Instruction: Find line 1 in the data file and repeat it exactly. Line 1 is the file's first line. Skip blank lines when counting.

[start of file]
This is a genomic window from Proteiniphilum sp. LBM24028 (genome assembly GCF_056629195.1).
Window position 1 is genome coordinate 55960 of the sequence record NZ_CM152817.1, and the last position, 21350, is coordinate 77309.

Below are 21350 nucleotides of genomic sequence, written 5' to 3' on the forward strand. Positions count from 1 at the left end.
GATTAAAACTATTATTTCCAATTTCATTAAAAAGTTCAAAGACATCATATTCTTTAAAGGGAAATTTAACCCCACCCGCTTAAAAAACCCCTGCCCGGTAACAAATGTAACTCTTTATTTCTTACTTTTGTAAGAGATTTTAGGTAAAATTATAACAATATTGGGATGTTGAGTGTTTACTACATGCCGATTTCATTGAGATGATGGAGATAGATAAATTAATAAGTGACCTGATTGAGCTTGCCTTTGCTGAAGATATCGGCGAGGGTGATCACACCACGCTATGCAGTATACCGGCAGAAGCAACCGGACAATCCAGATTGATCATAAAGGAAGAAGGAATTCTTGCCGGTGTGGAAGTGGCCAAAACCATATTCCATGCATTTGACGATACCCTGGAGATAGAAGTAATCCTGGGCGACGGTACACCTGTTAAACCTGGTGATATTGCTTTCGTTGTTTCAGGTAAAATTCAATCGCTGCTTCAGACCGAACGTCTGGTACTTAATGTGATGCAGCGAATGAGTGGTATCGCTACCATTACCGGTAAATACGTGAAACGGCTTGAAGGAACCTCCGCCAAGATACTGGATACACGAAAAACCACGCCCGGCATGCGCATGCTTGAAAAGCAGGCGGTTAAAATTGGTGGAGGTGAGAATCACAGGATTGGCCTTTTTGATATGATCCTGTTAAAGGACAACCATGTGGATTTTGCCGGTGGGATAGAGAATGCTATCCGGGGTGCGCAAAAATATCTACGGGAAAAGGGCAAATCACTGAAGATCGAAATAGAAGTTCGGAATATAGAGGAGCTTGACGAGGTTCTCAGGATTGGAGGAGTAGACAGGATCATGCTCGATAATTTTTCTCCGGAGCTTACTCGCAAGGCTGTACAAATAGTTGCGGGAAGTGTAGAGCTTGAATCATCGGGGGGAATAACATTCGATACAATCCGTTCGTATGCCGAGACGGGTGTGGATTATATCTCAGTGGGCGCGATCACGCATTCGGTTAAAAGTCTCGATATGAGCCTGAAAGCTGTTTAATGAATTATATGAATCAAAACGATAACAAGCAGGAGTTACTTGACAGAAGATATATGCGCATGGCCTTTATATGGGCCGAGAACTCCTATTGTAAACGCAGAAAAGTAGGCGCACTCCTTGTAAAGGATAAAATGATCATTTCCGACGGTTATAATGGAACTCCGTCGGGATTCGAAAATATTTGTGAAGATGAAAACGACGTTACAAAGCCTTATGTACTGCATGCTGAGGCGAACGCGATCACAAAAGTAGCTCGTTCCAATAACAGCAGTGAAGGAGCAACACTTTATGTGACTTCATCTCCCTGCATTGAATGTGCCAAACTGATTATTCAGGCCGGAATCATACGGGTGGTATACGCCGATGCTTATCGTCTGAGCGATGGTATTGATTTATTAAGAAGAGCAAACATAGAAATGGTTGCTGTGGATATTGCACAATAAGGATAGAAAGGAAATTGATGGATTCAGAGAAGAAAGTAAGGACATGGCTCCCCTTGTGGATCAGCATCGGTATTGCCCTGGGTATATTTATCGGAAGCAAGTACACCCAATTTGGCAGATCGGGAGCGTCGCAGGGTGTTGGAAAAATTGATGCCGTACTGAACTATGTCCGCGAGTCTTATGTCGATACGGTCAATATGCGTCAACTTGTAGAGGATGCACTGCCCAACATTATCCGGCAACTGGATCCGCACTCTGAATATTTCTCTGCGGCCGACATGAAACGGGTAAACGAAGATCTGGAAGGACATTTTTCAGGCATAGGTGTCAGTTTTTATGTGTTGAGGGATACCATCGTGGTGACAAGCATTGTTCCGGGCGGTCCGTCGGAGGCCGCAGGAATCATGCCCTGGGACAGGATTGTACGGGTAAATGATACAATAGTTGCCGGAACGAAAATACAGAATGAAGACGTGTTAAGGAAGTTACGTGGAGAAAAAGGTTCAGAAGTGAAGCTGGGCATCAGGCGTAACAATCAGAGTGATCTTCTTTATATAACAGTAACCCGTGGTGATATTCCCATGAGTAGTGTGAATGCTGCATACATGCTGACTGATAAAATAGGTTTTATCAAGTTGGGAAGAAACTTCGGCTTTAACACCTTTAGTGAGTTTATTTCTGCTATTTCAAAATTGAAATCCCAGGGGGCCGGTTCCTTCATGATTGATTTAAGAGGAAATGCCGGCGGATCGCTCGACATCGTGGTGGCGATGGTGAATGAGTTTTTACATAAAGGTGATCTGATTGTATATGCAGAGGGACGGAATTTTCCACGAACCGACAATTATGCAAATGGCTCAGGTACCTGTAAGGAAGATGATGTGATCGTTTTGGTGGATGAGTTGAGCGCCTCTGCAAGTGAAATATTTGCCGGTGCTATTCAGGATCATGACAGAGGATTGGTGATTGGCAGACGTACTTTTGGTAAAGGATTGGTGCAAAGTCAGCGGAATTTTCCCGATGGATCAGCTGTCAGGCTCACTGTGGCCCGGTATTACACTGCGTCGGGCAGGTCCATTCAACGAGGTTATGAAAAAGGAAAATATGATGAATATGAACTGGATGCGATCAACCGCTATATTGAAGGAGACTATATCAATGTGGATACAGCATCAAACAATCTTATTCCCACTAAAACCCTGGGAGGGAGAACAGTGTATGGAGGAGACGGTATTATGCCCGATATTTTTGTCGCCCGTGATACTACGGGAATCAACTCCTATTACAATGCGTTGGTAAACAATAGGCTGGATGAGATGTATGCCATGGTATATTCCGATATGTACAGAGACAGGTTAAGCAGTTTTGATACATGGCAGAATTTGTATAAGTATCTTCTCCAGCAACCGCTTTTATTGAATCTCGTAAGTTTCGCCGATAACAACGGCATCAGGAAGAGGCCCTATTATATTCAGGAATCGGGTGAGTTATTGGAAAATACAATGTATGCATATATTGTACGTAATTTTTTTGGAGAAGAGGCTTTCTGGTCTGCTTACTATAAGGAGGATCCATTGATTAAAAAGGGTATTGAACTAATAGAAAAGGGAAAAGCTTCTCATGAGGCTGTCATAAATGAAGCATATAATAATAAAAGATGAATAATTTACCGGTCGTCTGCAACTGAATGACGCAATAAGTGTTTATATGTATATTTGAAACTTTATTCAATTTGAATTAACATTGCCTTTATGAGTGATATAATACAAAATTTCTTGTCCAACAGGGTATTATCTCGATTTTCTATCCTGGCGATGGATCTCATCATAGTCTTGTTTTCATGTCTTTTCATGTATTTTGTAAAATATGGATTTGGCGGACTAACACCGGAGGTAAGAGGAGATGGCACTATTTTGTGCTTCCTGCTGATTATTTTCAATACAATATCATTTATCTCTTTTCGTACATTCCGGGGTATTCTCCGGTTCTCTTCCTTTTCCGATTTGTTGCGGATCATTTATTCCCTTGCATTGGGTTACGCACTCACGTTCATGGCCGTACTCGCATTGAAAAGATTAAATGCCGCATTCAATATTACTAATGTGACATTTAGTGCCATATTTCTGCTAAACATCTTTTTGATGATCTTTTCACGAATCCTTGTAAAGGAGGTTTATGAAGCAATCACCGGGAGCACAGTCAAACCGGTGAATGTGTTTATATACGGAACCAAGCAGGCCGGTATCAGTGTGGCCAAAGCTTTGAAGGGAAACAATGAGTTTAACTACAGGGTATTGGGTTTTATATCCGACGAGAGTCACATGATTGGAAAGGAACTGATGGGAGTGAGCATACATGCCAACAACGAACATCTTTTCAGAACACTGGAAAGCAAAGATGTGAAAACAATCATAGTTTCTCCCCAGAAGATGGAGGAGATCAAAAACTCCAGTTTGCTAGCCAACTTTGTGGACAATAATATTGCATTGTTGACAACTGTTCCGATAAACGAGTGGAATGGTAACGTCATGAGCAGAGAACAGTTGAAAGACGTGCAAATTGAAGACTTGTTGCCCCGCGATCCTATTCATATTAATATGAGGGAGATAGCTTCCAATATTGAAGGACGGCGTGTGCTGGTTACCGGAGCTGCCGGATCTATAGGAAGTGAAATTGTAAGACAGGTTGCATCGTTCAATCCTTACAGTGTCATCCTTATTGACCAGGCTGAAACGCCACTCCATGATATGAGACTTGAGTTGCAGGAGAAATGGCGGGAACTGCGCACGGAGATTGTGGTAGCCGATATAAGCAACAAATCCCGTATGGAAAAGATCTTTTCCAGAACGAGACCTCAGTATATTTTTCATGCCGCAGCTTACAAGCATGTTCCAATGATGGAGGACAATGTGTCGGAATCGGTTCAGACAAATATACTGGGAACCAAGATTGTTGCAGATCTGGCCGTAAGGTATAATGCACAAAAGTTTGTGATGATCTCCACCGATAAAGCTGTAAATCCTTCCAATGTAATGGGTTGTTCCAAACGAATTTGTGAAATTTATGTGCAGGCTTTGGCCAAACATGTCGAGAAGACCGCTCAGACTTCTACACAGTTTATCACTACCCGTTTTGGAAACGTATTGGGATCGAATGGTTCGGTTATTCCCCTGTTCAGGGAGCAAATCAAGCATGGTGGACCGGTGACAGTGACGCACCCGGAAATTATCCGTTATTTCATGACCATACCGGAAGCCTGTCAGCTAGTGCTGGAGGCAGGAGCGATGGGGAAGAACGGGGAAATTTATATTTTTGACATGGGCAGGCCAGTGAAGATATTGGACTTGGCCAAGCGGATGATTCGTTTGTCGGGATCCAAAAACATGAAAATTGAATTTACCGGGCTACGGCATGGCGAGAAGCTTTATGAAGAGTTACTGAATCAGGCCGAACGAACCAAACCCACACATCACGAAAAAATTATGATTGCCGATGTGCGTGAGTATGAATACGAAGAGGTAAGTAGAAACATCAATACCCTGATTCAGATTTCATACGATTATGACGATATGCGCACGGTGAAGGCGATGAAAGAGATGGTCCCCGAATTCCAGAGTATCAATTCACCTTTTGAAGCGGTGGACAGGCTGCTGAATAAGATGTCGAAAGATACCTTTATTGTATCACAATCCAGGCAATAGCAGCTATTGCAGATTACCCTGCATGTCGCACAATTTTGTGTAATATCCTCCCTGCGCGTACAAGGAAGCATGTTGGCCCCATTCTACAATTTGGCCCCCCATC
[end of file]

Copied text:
This is a genomic window from Proteiniphilum sp. LBM24028 (genome assembly GCF_056629195.1).